Germany should maintain its ban on reproductive cloning and the penalties for violating the law should be more clearly defined in the future, the country's National Ethics Council said on Monday.

The Council, appointed by Chancellor Gerhard Schroeder in 2001, also recommended that the country's prohibition of therapeutic cloning be maintained for the moment, but this was more of a political than an ethical recommendation.

Rumors about the Council's decision last month suggested it would give the green light to therapeutic cloning, however, after 15 months of consultation its members were unable to come to a unanimous decision on the subject.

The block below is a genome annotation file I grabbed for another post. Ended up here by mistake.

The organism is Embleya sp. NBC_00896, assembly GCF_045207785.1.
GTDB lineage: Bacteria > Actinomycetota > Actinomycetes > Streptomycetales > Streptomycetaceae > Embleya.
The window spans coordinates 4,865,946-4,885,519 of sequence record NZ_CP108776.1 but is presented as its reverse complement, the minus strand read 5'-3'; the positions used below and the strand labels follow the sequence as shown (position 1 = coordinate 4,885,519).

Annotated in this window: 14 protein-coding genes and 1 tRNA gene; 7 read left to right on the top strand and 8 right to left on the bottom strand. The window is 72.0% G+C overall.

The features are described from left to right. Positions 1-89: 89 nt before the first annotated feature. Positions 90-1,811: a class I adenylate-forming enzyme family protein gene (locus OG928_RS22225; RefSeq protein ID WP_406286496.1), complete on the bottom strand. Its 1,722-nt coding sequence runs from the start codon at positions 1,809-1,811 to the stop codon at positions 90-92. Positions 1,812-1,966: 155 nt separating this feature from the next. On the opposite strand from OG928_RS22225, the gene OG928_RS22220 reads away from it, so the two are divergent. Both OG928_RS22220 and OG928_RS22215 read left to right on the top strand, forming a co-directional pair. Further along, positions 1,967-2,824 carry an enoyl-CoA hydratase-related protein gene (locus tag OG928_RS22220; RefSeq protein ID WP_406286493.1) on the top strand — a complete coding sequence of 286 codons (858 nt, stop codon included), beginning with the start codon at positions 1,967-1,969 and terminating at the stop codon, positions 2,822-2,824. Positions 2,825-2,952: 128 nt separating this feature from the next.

Instead the 25 prominent jurists, scientists, theologians, ethicists, and political scientists mapped out three different positions along with their ethical arguments and implications.

One group wanted to aim for a worldwide ban on all forms of cloning, stating that an embryo, even if it does not have the potential...

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